China's lack of openness about its handling of bird-flu cases makes it difficult for experts to determine if the dangerous H5N1 virus is mutating and spreading, a World Health Organization official told Agence France Presse Friday.
"The situation in China is quite confusing and there is some conflicting information," said Julie Hall, the WHO's coordinator of epidemic alert and response in China.
"We really don't know how many strains of bird flu there are in China because we have limited amounts of information shared with us by the Ministry of Agriculture and the virus samples we have asked for have not been shared," Hall told AFP.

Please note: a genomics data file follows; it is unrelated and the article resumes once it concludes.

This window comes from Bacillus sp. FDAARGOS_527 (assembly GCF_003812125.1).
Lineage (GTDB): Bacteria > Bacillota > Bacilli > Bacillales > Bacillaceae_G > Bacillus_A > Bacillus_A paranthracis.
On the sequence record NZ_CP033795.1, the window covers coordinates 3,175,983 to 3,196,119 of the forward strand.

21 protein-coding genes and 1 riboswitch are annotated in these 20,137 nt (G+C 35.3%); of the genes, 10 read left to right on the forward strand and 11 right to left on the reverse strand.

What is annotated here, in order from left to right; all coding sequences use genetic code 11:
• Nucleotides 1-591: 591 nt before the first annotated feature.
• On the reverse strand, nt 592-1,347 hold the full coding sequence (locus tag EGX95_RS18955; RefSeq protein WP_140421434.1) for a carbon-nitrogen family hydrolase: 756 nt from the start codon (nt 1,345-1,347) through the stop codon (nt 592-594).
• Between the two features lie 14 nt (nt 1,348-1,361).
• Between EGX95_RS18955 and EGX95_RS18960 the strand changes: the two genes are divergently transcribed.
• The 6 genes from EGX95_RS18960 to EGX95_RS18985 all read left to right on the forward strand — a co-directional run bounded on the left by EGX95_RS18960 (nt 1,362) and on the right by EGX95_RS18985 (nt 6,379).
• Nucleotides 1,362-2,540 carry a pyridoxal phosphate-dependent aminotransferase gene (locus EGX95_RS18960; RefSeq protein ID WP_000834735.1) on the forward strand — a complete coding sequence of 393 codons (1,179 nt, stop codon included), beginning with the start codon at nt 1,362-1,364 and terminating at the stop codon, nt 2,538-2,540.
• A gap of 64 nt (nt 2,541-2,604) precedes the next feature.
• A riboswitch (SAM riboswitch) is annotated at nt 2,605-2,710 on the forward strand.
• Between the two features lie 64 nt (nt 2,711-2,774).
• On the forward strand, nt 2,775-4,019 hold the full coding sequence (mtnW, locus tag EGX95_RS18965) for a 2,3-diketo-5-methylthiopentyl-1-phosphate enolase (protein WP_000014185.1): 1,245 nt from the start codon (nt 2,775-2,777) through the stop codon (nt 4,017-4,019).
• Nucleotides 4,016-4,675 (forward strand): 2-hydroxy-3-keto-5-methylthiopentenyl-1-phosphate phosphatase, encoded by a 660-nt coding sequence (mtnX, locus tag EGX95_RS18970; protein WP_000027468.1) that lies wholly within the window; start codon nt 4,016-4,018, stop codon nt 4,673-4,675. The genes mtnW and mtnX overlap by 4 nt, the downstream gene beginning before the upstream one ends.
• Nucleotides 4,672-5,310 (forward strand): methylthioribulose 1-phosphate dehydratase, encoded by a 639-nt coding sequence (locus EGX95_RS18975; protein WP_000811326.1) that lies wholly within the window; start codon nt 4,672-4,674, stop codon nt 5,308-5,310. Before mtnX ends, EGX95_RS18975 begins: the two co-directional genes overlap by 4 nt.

She made her remarks after Chinese officials discounted claims by U.S. and Hong Kong scientists that a new strain of bird flu -- called the "Fujian-like" strain -- had appeared in southern China.
China's Ministry of Agriculture said the strain of bird flu that's emerged in southern China is consistent with earlier strains, AFP reported.
Expert worry that the H5N1 bird-flu virus could mutate into a form that's easily transmitted between humans and spark a global pandemic.